Two Entries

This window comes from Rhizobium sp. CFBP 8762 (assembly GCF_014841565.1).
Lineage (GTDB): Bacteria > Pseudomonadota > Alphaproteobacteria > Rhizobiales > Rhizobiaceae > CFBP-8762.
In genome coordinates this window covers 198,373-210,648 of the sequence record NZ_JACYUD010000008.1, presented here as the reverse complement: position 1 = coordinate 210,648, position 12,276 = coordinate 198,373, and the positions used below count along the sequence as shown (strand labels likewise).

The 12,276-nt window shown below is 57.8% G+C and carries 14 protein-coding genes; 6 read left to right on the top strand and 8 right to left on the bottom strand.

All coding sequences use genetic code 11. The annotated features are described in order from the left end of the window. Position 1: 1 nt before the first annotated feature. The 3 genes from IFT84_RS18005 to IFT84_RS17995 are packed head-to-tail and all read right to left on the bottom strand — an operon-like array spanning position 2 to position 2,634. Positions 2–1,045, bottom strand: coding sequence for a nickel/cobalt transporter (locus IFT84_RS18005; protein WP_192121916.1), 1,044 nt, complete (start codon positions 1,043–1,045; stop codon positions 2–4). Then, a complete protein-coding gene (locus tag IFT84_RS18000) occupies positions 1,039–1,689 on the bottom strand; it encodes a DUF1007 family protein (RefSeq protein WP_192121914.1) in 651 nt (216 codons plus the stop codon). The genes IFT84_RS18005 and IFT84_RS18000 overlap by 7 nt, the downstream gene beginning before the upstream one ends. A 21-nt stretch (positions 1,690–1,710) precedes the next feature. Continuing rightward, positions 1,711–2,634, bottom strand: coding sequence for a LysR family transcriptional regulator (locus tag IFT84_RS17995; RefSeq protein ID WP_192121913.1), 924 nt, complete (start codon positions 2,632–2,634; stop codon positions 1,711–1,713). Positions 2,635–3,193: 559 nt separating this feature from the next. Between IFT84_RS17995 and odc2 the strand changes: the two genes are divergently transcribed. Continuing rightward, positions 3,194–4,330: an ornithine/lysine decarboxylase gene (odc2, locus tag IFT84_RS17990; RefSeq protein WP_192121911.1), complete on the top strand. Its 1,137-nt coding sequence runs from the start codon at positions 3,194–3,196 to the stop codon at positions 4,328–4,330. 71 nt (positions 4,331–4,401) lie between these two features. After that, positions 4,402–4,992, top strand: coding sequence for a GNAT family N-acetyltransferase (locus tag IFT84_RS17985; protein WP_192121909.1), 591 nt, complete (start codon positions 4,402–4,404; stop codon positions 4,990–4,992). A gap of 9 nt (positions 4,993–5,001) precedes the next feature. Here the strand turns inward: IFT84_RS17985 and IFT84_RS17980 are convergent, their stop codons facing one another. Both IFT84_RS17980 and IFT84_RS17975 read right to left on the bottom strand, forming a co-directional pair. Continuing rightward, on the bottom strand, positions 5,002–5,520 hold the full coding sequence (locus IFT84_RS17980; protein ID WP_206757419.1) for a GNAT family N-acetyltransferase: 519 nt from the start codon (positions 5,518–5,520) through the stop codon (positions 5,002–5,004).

Perhaps some of you have heard the saying Chan (Zen) is not established on words and language and Chan is a transmission outside conventional teachings. But if Chan does not rely on words, why would anyone want to read a Chan book? Is not that a contradiction? Although Chan is not established on words, it has, among the many sects of Buddhism in China, left behind the most writing. The primary goal of these writings, however, is to show you or teach you that Chan is not established on words and language and that Chan is a transmission outside the conventional teachings. So there is a reason for you to read such a book. The word Chan can mean enlightenment, and enlightenment can be understood to mean realizing the first meaning, or the ultimate truth. In Chan, there is also what is called secondary meaning, or conventional truth. Conventional truth can be expressed in words and concepts, but the primary, or ultimate, truth of Chan can not be expressed in words. In the Chan tradition, sometimes the ultimate truth is compared to the moon, and the conventional truth compared to a finger pointing at the moon. No one would mistake the finger for the moon. Words, language, ideas, and concepts are like the finger and can express just the conventional truth. These words and concepts only point to the ultimate truth. The ultimate truth can be called mind, original nature, or Buddha-nature. It is something everyone must experience for himself or herself. It can never be fully described. The Origin of Chan What is the source of Chan? According to the Chan lore, the monk Bodhidharma brought Chan from India to China in about 500 C.E., more than a thousand years after Shakyamuni Buddha's death. But India history contains few records of the interim period, so we know relatively little about the origins of Chan practice. We do know stories and legends that describe the origins of Chan. Most famous is the account of the transmission of the Dharma (Buddhi